5 Steps to Improve Your SAT® Score by 100 Points in 1 Month

5 steps to improve SAT score by 100 points in 1 month
Raise your SAT score by 100 points in just 1 month by following our 5 steps and using the right resources.
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5 steps to improve SAT score by 100 points in 1 month
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Important SAT Update: Transition to Digital SAT
Effective December 3, 2023, the traditional paper-and-pencil format of the SAT has been discontinued. Starting in 2024, all students are required to take the Digital SAT, ushering in substantial changes in duration, format, material coverage, and question types. This shift to the Digital SAT represents a departure from traditional testing methods. It is crucial for students, educators, and test-takers to acquaint themselves with the new examination structure. Read more about the Digital SAT here.

Because admission to universities has become so competitive, even a few extra points on the SAT can make a big difference when filing an application for admission. That’s why many students opt to take the test more than once and then superscore their points from both sections of the tests in order to get a higher composite grade.

Fortunately, you don’t have to spend months studying to boost your score on the next SAT test you take. There are ways to improve your score in a short amount of time to earn the grade you need to fulfill your educational dreams. Following are five proven ways to significantly boost your SAT score in one month.

Understand What You Need to Know

Understanding how the SAT works will help you know what and how to study. Continue reading for a brief overview of what you can expect from the SAT.

The SAT is divided into two sections: Math and Evidence-Based Reading and Writing. There is also an optional essay. 

The Math section is divided into two subsections: one allows the use of a calculator while the other does not. Both sections emphasize problem-solving, use of algebraic structure, modeling, and using tools strategically. Most questions are multiple-choice, but some are grid-in. 

The Evidence-Based Reading and Writing section tests your understanding of words in context, ability to read and understand passages, and ability to find mistakes and weaknesses in passages and fix them.

Assess Your Strengths and Weaknesses

Now that you understand what skills you need to perform well on the test, it’s time to find out what your strengths and weaknesses are. Because the SAT is designed, in large part, to measure what you’ve learned in high school, chances are you already know which areas you need to focus your energies on.  

However, if you aren’t sure which subjects need the most work, taking a few practice tests is one good way to find out. You can find free practice tests on the SAT website, and there are other online resources as well.

UWorld provides SAT practice tests with sample questions and corresponding explanations to help you understand how to correct your wrong answers.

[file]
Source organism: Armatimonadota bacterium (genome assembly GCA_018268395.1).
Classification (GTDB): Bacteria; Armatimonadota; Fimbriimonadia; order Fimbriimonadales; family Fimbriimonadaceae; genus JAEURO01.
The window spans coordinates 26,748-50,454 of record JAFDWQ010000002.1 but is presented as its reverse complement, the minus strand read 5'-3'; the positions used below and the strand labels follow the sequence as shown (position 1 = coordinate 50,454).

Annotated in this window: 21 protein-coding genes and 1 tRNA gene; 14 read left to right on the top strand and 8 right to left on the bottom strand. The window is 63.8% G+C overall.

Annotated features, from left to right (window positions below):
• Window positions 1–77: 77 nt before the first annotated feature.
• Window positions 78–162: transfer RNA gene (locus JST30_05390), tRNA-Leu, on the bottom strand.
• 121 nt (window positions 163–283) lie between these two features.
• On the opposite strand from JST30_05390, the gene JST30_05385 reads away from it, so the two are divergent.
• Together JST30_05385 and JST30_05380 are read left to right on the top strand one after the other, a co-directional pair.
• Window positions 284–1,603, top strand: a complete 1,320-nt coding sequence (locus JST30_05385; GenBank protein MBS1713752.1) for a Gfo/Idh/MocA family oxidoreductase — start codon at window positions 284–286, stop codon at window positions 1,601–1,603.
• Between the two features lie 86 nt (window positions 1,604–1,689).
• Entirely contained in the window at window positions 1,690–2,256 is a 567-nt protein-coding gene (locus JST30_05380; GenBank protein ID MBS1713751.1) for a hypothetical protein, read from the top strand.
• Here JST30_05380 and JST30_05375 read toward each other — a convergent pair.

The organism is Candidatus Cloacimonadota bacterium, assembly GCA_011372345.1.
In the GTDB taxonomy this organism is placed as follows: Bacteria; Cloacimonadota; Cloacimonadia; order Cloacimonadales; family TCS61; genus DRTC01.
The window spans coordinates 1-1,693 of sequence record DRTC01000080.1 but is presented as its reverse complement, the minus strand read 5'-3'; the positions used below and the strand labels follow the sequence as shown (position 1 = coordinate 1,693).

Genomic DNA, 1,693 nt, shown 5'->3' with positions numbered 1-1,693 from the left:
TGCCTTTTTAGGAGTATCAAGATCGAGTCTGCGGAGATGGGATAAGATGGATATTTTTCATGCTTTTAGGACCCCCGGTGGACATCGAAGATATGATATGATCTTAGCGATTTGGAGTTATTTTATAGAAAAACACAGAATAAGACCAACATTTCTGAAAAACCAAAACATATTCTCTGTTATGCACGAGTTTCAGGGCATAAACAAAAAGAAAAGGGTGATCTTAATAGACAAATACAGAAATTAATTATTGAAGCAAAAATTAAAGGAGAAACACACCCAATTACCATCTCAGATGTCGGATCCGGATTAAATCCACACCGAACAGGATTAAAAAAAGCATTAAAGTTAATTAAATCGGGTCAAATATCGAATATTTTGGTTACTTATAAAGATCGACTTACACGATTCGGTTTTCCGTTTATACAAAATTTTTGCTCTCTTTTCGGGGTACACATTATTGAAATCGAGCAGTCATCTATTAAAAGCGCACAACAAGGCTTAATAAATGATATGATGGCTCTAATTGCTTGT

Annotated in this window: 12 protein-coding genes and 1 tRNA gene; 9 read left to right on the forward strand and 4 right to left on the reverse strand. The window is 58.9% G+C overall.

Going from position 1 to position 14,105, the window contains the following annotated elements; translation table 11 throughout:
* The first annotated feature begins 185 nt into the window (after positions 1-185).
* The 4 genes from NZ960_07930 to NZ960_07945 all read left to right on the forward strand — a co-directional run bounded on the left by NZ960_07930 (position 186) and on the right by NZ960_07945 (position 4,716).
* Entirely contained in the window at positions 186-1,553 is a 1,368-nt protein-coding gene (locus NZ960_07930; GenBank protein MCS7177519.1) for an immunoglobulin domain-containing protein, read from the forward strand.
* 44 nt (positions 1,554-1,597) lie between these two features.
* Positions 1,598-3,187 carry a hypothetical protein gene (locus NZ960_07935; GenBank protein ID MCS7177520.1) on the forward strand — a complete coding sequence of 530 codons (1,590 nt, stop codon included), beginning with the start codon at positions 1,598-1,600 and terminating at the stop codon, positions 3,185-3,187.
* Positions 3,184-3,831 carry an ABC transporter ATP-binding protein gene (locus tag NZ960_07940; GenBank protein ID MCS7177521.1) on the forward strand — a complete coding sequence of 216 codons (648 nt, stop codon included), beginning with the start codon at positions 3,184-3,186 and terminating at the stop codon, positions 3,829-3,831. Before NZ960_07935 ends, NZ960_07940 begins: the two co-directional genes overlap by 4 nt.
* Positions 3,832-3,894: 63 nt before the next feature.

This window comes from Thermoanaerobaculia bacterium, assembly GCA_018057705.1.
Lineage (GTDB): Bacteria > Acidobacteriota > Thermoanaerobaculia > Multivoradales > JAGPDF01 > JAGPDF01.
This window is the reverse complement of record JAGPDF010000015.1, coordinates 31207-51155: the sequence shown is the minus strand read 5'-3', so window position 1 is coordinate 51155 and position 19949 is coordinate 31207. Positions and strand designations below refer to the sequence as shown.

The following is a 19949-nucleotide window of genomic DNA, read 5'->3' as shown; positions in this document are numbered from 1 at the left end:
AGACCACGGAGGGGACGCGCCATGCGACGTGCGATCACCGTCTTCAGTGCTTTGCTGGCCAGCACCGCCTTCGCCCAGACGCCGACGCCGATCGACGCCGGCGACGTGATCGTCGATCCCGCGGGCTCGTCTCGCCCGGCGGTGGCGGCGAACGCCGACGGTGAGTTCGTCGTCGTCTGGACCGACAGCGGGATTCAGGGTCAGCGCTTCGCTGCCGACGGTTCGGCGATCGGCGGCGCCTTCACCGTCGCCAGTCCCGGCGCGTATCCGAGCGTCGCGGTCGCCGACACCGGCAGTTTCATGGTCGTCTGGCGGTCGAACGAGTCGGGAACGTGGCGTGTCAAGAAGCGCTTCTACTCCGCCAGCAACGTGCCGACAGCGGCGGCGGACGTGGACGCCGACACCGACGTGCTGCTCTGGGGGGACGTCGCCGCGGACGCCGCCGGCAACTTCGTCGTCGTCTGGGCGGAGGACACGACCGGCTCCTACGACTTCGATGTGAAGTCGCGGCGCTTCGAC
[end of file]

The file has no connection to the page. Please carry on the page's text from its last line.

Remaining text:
Make Realistic Goals for Improving Your Score

One way to set realistic goals for improving your score is to assess how much time you have to study SAT-related material. Look over your schedule carefully and set aside time when you’re not tired or distracted, so you can fully focus on your studies. 

It’s also wise to consider your scores from the practice tests you’ve been taking. If, for instance, you continually score around 500 on the Math section, don’t attempt to jump from 500 to 700 in a few weeks. Instead, set a goal of improving your score in this section by 50 or 100 points. 

Focus on High-Yield Concepts

High-yield concepts are specific areas of knowledge that can significantly boost your score in a short amount of time. Brushing up on grammar skills, for example, is a must. The Writing section, which makes up one-fourth of the SAT test, requires you to have a good grasp of grammar in order to get a high score. Reviewing graphs is also wise, as both the reading and math sections use graphs and other visuals to convey important information. 

It’s also smart to practice using the calculator you intend to bring with you. Although some Math questions don’t allow the use of a calculator, most do. Knowing how to use one quickly and well can help you solve problems faster and more accurately, enabling you to finish the section within the time limit.

Use the Right Tools for the Job

The last thing you want to do during your SAT study time is rummage around your room or apartment looking for study materials. Save yourself time and hassle by having everything you need for your studies in the same place. Materials that are important to have on hand include pencils, a notebook, your calculator, a timer, and any reading materials or grammar books you’re using.

Improving your SAT score isn’t as complicated as it may initially seem. You will need to put in some hard work and sacrifice some of your free time to study, but the results will be more than worth the effort.  

Start by understanding what questions you’ll be faced with on the test and then take practice tests to see which areas you need to work on most. Choose the right tools for the job and keep them handy, so you can access them with ease during your study time. Set goals for yourself and then work on areas that will generate the most improvement in the shortest amount of time. If you do so, you’ll get the positive results you need.

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